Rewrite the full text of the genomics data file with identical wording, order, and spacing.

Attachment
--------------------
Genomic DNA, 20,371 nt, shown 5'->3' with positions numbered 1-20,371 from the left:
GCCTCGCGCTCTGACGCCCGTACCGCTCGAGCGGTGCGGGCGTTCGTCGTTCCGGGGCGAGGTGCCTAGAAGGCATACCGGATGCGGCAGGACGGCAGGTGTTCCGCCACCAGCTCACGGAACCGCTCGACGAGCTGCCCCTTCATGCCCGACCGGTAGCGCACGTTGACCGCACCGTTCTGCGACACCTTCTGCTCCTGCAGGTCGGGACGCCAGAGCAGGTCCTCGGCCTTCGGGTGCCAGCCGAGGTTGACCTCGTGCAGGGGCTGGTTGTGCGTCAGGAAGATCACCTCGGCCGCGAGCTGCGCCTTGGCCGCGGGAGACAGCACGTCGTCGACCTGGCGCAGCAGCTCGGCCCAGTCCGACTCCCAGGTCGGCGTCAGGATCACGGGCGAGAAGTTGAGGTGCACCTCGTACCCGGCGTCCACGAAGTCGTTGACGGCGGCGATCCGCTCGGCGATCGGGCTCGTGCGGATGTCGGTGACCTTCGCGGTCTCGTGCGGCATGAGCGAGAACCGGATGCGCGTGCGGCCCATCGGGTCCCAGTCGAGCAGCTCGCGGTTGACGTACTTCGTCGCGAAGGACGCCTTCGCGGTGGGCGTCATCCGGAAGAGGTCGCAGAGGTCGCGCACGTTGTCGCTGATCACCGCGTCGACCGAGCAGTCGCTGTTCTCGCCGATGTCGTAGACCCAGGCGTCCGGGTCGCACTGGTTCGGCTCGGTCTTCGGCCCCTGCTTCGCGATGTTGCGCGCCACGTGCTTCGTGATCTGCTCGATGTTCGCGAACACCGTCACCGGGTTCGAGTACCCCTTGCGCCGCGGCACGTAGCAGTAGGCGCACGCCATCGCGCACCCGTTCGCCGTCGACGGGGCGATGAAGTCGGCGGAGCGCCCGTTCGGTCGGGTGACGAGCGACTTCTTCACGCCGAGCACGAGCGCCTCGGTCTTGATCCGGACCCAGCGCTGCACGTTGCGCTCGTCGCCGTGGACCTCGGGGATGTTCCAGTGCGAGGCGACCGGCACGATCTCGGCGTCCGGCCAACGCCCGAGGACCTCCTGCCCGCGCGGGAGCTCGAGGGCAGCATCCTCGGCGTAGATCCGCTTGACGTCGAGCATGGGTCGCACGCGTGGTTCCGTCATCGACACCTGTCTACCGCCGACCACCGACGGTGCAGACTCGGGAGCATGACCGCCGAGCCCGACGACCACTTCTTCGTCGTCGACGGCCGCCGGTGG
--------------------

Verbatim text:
Genomic DNA, 20,371 nt, shown 5'->3' with positions numbered 1-20,371 from the left:
GCCTCGCGCTCTGACGCCCGTACCGCTCGAGCGGTGCGGGCGTTCGTCGTTCCGGGGCGAGGTGCCTAGAAGGCATACCGGATGCGGCAGGACGGCAGGTGTTCCGCCACCAGCTCACGGAACCGCTCGACGAGCTGCCCCTTCATGCCCGACCGGTAGCGCACGTTGACCGCACCGTTCTGCGACACCTTCTGCTCCTGCAGGTCGGGACGCCAGAGCAGGTCCTCGGCCTTCGGGTGCCAGCCGAGGTTGACCTCGTGCAGGGGCTGGTTGTGCGTCAGGAAGATCACCTCGGCCGCGAGCTGCGCCTTGGCCGCGGGAGACAGCACGTCGTCGACCTGGCGCAGCAGCTCGGCCCAGTCCGACTCCCAGGTCGGCGTCAGGATCACGGGCGAGAAGTTGAGGTGCACCTCGTACCCGGCGTCCACGAAGTCGTTGACGGCGGCGATCCGCTCGGCGATCGGGCTCGTGCGGATGTCGGTGACCTTCGCGGTCTCGTGCGGCATGAGCGAGAACCGGATGCGCGTGCGGCCCATCGGGTCCCAGTCGAGCAGCTCGCGGTTGACGTACTTCGTCGCGAAGGACGCCTTCGCGGTGGGCGTCATCCGGAAGAGGTCGCAGAGGTCGCGCACGTTGTCGCTGATCACCGCGTCGACCGAGCAGTCGCTGTTCTCGCCGATGTCGTAGACCCAGGCGTCCGGGTCGCACTGGTTCGGCTCGGTCTTCGGCCCCTGCTTCGCGATGTTGCGCGCCACGTGCTTCGTGATCTGCTCGATGTTCGCGAACACCGTCACCGGGTTCGAGTACCCCTTGCGCCGCGGCACGTAGCAGTAGGCGCACGCCATCGCGCACCCGTTCGCCGTCGACGGGGCGATGAAGTCGGCGGAGCGCCCGTTCGGTCGGGTGACGAGCGACTTCTTCACGCCGAGCACGAGCGCCTCGGTCTTGATCCGGACCCAGCGCTGCACGTTGCGCTCGTCGCCGTGGACCTCGGGGATGTTCCAGTGCGAGGCGACCGGCACGATCTCGGCGTCCGGCCAACGCCCGAGGACCTCCTGCCCGCGCGGGAGCTCGAGGGCAGCATCCTCGGCGTAGATCCGCTTGACGTCGAGCATGGGTCGCACGCGTGGTTCCGTCATCGACACCTGTCTACCGCCGACCACCGACGGTGCAGACTCGGGAGCATGACCGCCGAGCCCGACGACCACTTCTTCGTCGTCGACGGCCGCCGGTGG